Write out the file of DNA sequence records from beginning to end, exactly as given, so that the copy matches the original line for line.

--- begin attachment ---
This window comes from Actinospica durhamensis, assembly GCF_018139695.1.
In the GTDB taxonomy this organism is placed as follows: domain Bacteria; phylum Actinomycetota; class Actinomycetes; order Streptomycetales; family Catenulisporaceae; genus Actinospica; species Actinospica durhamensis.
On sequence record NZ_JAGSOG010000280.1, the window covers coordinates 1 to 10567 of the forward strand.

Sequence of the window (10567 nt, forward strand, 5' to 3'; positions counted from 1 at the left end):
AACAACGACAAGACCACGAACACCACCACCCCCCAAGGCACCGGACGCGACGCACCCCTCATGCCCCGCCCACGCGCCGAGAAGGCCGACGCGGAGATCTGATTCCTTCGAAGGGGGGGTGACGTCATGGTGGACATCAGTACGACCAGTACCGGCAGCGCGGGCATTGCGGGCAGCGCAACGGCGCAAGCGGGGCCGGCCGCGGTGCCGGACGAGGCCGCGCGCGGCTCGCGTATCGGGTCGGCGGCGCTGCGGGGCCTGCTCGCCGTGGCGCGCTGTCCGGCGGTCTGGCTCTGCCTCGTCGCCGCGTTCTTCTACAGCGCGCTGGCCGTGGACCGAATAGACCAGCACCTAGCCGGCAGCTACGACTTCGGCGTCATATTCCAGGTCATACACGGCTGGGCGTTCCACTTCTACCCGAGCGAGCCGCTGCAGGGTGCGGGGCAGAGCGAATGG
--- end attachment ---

This window comes from Actinospica durhamensis, assembly GCF_018139695.1.
In the GTDB taxonomy this organism is placed as follows: domain Bacteria; phylum Actinomycetota; class Actinomycetes; order Streptomycetales; family Catenulisporaceae; genus Actinospica; species Actinospica durhamensis.
On sequence record NZ_JAGSOG010000280.1, the window covers coordinates 1 to 10567 of the forward strand.

Sequence of the window (10567 nt, forward strand, 5' to 3'; positions counted from 1 at the left end):
AACAACGACAAGACCACGAACACCACCACCCCCCAAGGCACCGGACGCGACGCACCCCTCATGCCCCGCCCACGCGCCGAGAAGGCCGACGCGGAGATCTGATTCCTTCGAAGGGGGGGTGACGTCATGGTGGACATCAGTACGACCAGTACCGGCAGCGCGGGCATTGCGGGCAGCGCAACGGCGCAAGCGGGGCCGGCCGCGGTGCCGGACGAGGCCGCGCGCGGCTCGCGTATCGGGTCGGCGGCGCTGCGGGGCCTGCTCGCCGTGGCGCGCTGTCCGGCGGTCTGGCTCTGCCTCGTCGCCGCGTTCTTCTACAGCGCGCTGGCCGTGGACCGAATAGACCAGCACCTAGCCGGCAGCTACGACTTCGGCGTCATATTCCAGGTCATACACGGCTGGGCGTTCCACTTCTACCCGAGCGAGCCGCTGCAGGGTGCGGGGCAGAGCGAATGG